U.S. stock futures were pointing to a higher Wall Street open Tuesday, the first day of the fourth quarter and the first day of the new month. Keep in mind, October is historically the most volatile month of the year for stocks. During preelection years dating back to 1950, the S&P 500 was flat for the month. The index gained 1.7% in September, after a rough August, and nearly 1.2% for Q3. Ahead of Tuesday trading, the S&P 500 was up nearly 19% so far in 2019.
Strategists think the stock market should have a better fourth quarter after a range-bound third quarter, even with turbulence that could come from an impeachment inquiry and ongoing trade tensions with China. Even if the Senate takes up impeachment, there's little chance the president would be convicted by the GOP-controlled chamber. The trade war could break the calm, but it remains a wild card, with U.S. and Chinese officials expected to meet Oct. 10.
Americans by a narrow margin oppose impeachment hearings to remove President Donald Trump from office, according to the latest CNBC All-America Economic Survey. However, the CNBC poll of 800 Americans nationwide conducted last week found a significant shift where fewer are opposed to impeachment. The survey also found a large decline in the president's overall and economic approval ratings.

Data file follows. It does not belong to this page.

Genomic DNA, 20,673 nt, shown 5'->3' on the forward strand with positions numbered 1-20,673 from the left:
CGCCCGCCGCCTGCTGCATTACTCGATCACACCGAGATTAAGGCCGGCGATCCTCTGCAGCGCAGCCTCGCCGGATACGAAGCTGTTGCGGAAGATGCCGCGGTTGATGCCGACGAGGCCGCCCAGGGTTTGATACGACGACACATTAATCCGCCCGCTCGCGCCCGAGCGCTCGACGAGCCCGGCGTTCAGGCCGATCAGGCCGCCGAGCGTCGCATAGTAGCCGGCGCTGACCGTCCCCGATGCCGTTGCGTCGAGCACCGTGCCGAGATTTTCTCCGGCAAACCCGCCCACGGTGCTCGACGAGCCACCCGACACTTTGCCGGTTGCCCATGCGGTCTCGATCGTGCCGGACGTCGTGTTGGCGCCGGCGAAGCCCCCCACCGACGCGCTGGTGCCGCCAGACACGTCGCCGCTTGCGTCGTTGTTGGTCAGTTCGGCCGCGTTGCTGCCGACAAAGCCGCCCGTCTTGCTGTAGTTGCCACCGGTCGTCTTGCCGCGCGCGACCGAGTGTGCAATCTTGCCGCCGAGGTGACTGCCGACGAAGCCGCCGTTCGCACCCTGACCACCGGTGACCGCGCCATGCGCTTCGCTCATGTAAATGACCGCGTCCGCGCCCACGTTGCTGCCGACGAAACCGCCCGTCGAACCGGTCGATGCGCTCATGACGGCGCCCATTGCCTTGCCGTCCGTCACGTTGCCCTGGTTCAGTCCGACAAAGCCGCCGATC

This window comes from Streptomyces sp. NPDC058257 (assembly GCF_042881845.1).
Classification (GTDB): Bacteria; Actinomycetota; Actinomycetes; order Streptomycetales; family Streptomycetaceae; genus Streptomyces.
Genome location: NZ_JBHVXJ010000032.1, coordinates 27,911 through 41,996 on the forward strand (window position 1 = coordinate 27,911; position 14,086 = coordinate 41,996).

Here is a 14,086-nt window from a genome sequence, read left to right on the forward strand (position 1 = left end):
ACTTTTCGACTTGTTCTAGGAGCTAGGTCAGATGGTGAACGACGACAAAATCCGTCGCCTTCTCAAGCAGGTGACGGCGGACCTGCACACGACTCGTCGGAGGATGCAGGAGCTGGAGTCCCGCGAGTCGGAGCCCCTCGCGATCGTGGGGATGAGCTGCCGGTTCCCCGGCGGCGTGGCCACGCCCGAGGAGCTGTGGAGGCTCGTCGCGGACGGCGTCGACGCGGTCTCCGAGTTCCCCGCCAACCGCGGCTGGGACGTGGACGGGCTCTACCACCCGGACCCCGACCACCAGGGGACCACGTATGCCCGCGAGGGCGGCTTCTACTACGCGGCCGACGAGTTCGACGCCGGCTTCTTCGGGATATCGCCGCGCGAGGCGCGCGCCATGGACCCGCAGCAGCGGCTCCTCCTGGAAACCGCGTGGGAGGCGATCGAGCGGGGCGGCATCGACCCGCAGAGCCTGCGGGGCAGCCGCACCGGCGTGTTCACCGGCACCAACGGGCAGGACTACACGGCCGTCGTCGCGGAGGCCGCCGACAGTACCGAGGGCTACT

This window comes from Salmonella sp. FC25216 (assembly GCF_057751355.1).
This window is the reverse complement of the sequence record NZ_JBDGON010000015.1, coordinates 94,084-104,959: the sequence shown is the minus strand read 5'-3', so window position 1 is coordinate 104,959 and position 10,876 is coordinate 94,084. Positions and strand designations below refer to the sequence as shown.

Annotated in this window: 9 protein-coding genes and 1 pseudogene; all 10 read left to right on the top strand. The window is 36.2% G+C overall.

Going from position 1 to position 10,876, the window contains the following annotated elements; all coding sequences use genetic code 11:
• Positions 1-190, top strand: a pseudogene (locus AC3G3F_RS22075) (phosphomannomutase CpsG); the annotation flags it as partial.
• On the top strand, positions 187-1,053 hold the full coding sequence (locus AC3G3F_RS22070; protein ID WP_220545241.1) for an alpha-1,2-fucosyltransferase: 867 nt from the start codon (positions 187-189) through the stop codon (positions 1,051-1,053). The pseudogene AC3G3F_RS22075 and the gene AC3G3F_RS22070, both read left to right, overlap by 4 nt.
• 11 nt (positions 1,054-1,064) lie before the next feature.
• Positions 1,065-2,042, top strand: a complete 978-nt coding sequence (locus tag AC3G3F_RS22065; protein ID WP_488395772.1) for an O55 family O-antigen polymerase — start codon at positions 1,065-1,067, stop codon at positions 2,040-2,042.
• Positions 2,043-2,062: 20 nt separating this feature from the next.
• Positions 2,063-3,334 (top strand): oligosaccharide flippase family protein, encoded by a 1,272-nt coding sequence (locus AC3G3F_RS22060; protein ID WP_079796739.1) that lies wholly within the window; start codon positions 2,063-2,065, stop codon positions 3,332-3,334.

Trump sought help from Australia's prime minister to investigate the origins of former special counsel Robert Mueller's Russia investigation. The news comes on top of allegations that Trump pushed the Ukrainian president to investigate Joe Biden's family. The House Intelligence Committee has subpoenaed Trump's personal attorney, Rudy Giuliani, for documents related the Ukraine matter.
Chinese President Xi Jinping said Tuesday in a speech commemorating the 70th anniversary of the Chinese Communist Party's rule that no force could sway China's development. Celebrations, which boasted one of Beijing's largest military parades, are taking place as China faces economic and political challenges from the trade war with the U.S. China's National Day was marked by pro-democracy protests in Hong Kong. Police in the Chinese territory fired water cannons to break up the increasingly chaotic crowds outside government buildings and across the city.